In the afternoon there was this PTA meeting at my children’s school in Shah Alam. I went in right on time but as usual the VIP will arrive late due to previous engagement. I picked a seat after filling up a form for an insurance agent. I was attracted by the goodie bag but actually it was just that— a goodie bag— with nothing much inside…..a pack of tissue, a thumb-sized notepad and a bunch of leaflets that have no use whatsoever. I saw the most idiotic presentation that anyone could possibly imagine—choral speaking—I don’t know who created this stupid presentation, but it is all over the schools in Malaysia and even have a national level competition. They spoke together in English (i guess that what “choral” is)like telling us some stories, no rhythm. they moved while doing the talking but so stiff and awkward. Frankly , it’s just boring. What else can I say ? Even after reconsidered it and replayed it a thousand times in my mind, it’s still came out exactly that—uninteresting. I pity the students who have practiced and practiced maybe a zillion times to make it so; but sorry guys choral speaking is not my thing. I would love to see the performance with more innovations such as some bits of soprano, ghazal or cha-cha in between the “speaking” thing. in other words, make it more interesting. maybe you guys were too conscious with the rules and regulations for this type of performance—-but, do me a favor next time , BREAK IT! break all the rules and make all the parents dancing in their seats with excitement. Then I would get up and say BRAVO ! BRAVO!. You could have done that, but you did not. Too bad.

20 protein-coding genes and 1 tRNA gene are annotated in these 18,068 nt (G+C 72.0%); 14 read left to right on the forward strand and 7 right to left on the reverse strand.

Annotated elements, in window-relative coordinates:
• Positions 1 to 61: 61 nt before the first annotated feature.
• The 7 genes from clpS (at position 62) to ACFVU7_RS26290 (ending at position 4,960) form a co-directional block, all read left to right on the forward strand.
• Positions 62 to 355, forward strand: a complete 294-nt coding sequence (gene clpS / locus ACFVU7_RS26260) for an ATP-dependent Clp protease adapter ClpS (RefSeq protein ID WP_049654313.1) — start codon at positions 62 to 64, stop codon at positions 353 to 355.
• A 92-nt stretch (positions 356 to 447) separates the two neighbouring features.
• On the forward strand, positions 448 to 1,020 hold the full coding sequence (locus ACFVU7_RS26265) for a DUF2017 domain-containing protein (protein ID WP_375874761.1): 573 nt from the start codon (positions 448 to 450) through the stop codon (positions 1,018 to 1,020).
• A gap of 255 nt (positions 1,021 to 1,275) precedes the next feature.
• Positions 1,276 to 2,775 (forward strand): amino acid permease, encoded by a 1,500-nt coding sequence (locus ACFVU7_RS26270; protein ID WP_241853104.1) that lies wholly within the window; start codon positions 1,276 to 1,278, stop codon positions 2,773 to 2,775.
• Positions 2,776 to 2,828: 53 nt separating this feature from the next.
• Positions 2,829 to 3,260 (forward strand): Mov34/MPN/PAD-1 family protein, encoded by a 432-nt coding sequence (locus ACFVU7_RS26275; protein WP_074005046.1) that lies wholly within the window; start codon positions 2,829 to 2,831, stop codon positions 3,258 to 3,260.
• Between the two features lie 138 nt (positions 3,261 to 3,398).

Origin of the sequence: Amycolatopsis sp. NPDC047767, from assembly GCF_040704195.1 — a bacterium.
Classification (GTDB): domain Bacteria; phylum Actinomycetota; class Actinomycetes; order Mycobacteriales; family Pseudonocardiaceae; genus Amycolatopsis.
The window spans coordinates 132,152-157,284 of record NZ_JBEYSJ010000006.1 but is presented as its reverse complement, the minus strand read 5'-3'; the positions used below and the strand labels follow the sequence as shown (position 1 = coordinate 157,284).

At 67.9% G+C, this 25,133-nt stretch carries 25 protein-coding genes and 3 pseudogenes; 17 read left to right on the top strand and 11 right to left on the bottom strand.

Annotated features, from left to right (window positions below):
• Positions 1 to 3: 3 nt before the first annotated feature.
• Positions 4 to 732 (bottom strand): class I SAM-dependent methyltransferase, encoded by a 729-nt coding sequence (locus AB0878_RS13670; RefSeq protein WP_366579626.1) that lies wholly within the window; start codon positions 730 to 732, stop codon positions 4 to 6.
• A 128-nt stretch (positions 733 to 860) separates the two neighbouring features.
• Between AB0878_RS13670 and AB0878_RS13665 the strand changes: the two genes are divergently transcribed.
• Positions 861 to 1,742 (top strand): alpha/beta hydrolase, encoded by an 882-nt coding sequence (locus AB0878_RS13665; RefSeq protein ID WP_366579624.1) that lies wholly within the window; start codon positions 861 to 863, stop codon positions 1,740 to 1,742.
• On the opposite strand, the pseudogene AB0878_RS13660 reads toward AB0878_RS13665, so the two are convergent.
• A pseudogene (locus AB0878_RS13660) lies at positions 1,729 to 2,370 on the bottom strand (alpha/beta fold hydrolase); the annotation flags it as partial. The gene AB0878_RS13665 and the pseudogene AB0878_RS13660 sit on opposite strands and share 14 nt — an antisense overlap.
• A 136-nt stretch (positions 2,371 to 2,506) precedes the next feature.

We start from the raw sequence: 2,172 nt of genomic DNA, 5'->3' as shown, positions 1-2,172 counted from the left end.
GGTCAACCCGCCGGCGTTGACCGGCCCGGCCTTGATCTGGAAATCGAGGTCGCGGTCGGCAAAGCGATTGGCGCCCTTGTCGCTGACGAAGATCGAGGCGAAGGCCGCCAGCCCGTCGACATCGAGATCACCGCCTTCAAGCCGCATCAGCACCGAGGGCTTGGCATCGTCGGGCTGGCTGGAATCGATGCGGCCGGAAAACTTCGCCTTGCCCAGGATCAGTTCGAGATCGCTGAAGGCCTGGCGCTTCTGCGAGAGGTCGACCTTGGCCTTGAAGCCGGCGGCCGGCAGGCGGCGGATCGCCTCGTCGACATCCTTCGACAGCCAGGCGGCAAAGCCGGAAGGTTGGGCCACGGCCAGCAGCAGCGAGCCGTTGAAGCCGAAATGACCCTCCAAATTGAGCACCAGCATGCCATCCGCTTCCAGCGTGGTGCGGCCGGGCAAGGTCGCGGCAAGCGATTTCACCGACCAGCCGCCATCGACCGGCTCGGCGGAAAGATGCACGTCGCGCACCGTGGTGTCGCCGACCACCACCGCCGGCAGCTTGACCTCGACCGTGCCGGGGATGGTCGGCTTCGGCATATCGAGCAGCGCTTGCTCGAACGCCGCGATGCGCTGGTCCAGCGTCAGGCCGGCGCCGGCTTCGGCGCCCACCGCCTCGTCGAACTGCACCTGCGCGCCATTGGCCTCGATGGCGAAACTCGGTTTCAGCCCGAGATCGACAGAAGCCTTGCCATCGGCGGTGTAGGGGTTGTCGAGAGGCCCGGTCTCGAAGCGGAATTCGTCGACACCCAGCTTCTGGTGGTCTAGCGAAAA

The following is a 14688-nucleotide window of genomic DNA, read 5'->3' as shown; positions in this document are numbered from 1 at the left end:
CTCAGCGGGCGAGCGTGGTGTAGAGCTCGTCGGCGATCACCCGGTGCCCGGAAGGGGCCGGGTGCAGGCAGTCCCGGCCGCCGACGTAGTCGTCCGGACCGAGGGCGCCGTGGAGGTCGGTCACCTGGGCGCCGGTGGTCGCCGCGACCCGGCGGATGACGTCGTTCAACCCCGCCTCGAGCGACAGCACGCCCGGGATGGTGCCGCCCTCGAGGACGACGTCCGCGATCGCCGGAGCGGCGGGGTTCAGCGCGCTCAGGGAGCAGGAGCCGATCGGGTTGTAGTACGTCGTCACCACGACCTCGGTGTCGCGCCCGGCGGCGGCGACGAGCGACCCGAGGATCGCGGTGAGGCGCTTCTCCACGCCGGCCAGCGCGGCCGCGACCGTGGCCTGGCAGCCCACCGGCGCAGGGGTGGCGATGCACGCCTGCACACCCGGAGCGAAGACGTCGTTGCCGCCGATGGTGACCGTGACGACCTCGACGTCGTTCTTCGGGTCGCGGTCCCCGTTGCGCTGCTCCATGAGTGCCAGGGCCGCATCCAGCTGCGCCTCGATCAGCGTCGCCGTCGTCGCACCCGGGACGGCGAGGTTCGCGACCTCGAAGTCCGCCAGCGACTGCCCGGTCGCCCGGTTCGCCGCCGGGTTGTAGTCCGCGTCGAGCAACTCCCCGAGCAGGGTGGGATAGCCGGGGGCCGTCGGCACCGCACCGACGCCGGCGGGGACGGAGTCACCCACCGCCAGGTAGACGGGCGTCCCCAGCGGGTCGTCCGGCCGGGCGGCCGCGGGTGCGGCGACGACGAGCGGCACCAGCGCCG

then the emcee and big people just kept praising the Pengarah guy for coming….what are you talking about? that’s his job! to come around and check on his subjects. Would he come on his own time and accord? I don’t think so. Can we just do away with praising the VIPs? and give them gifts as well. can’t you understand that it is his job to come! All this tradition has made our VIP so bigheaded. and it is more so for events in schools when they call on a hot shot from Kementerian or Pejabat Negeri/Daerah. A tradition deeply rooted among teachers and their KP goonies. I left the event midway through.